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What keeps Norwegian manufacturers up at night? How to become more resilient in an unpredictable world. Currently, there’s no shortage of challenges, like juggling supply chain constraints, cost-cutting demands, high energy prices and rapid shifts in customer demands, while also driving sustainability. The cure? Stitching together the whole value chain. 

The pandemic turned out to be a valuable lesson for manufacturers around the globe. It became painfully obvious that corporations that show business agility and operational resilience in the face of disruptions not only survive but thrive.

Yet, many manufacturers in Norway still haven’t done their digitalization homework. Do you dare ask yourself how flexible your organization is? How efficient, robust and resilient the operations are? And if your organization can weather future disruptive events that may have an unprecedented impact?

Current examples of disruptive events are the energy crises and the new tax rules linked to aquaculture. These are events that impose changes to operations and that could be handled smarter by, for instance, modeling and simulation through digital scenario plays or a digital twin, all to increase the accuracy of important decisions. Another example is ESG requirements, where transparency and traceability within the whole value chain are essential for effective operations.

Industry 4.0 hesitation

Why is there still hesitation when it comes to the digitalization of manufacturing? Based on my experience, few are aware of the art of possible, there’s an emphasis on short-term wins, and the internal change culture is halting. There’s also an issue with a lack of digital competence and upskilling, which became obvious in our recent Cognizant/The Economist research. The survey also shows that while the tech foundation is rising, strategies and priorities are muddled. Almost half of the respondents don’t achieve any significant value from their technology investments.

There is no lack of proof though: successful manufacturing organizations use Industry 4.0 as a competitive differentiator. A study by the MPI Group found that the three most important strategic goals in manufacturing – improved quality, increased production and lower costs – are seen by approximately half the firms that have adopted Industry 4.0.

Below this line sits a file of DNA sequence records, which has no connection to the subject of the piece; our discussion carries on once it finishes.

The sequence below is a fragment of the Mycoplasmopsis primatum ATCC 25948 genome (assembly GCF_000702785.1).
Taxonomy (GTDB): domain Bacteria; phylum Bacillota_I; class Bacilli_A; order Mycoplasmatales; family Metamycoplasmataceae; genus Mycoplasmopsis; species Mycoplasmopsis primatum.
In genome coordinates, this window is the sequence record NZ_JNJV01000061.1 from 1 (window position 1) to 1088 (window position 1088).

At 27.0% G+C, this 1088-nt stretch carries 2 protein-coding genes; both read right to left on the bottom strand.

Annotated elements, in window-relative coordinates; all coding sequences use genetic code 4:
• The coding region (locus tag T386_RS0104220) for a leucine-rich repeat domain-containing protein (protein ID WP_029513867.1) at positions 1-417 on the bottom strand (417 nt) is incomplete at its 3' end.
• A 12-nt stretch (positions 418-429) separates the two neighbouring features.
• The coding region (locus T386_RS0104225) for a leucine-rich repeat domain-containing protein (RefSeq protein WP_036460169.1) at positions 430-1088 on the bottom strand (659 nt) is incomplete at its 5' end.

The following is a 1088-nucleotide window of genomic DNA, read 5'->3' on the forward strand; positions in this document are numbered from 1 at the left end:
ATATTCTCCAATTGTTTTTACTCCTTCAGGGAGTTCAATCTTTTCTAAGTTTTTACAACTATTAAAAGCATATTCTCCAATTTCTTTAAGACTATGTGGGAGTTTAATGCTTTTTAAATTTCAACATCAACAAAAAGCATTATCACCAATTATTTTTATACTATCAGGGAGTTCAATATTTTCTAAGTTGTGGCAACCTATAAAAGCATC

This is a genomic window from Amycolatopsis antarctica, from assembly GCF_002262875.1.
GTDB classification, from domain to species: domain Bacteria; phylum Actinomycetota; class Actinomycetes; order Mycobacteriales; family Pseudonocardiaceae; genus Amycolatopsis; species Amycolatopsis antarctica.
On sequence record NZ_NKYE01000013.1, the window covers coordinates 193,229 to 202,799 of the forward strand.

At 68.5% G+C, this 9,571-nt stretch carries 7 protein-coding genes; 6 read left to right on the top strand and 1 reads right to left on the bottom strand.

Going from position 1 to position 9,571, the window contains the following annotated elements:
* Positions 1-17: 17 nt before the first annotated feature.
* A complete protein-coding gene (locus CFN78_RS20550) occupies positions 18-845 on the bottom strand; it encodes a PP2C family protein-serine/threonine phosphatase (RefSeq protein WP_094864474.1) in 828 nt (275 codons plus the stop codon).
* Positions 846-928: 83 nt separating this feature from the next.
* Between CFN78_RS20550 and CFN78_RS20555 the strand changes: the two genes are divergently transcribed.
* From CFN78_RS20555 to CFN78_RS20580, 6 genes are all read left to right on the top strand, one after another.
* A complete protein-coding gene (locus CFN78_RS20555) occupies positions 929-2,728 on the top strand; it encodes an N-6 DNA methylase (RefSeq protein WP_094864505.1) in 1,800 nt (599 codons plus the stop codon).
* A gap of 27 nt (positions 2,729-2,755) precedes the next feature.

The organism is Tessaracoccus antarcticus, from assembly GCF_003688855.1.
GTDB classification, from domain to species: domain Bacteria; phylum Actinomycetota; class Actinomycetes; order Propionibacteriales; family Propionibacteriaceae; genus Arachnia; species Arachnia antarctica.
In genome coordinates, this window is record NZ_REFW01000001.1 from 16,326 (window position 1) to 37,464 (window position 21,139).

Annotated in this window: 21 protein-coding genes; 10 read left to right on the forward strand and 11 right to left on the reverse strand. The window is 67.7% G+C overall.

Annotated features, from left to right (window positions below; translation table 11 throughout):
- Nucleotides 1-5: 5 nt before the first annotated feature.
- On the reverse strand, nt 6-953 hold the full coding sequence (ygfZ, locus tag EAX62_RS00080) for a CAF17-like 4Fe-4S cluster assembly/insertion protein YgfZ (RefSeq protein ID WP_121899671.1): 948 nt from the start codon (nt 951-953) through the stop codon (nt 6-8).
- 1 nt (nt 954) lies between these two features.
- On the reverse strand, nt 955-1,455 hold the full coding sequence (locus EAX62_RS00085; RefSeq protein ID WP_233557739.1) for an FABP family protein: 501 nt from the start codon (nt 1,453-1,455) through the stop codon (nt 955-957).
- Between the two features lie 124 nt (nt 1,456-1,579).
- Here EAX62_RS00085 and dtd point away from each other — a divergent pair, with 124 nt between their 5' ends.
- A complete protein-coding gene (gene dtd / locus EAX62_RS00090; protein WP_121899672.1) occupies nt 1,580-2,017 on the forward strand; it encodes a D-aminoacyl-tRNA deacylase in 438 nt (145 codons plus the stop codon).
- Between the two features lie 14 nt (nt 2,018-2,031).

Data as a strategic opportunity

The most impactful 4.0 technologies (analytics, AI, IoT, digital twins, and robotics) are key enablers to thrive. At the core of it all, is data. Data imposes one of the greatest strategic opportunities for manufacturers today. However, only a few companies capture the full value that data and analytics can unlock. Many traditional manufacturers, not the least in Norway, aren’t yet data-driven at all. Why is that?

The growth of traditional manufacturers has evolved ad hoc within the different parts that constitute the manufacturing value chain. Consequently, businesses use separate systems, processes and structures within the value chain. Many manufacturing lines still look like those that operated decades ago. Maintenance is manual, workers monitor machinery, setups for different product lines are done by hand. Manufacturing is behind many other sectors and legacy systems are rife.

Many manufacturers are still stuck in spreadsheet analysis and gut-based decision-making. In today’s increasingly complex world, that approach isn’t sustainable. We have clients with 30 000 subcontractors; no human eye can identify patterns or draw any valuable conclusions from the high numbers.

Digital reinvention of manufacturing

Without shared data that connects the siloed parts of the value chain, organizations impede their ability to get real-time insights, and to collaborate and respond quickly as demands change or the supply chain needs adjustments. Further, they also lack the visibility required to meet ESG demands throughout the extended value chain.

At the same time tech powerhouses like AWS and Intel are making cloud and digital tools both accessible, affordable and scalable. They are the engines enabling AI and ML models to be deployed rapidly, securely and cost-effectively. AI is already making an impact by predicting when machines need maintenance or repairs. This enables manufacturers to make changes that reduce the risks to their assets.

While manufacturers worry about making it through the tough times, a resilient supply chain and value chain are within reach. Cognizant has supported many projects where digitalization enables a reinvention of manufacturing processes, like for an international manufacturer where we implemented an industrial IoT platform. Our global muscles, industry expertise and local presence make us a trustworthy partner. Our experience within data empowerment, frequently underestimated, is also hard to beat.

Rising raw material costs, supply chain and logistic challenges, as well as workforce issues continue to create hurdles, not the least amid the unpredictable security situation in Europe. A manufacturer’s digital ability is a prerequisite to success; traditional manufacturers lose the benefits of being data-driven by resisting or slow-rolling change.

Now is the time to address the challenges; standing still is not an option in times of turmoil. So, prepare (or simulate) for the worst, have flexible and fast-moving data-supported decisions and you will thrive where others struggle.


Download our whitepaper “Time for Industry 4.0” to learn more.

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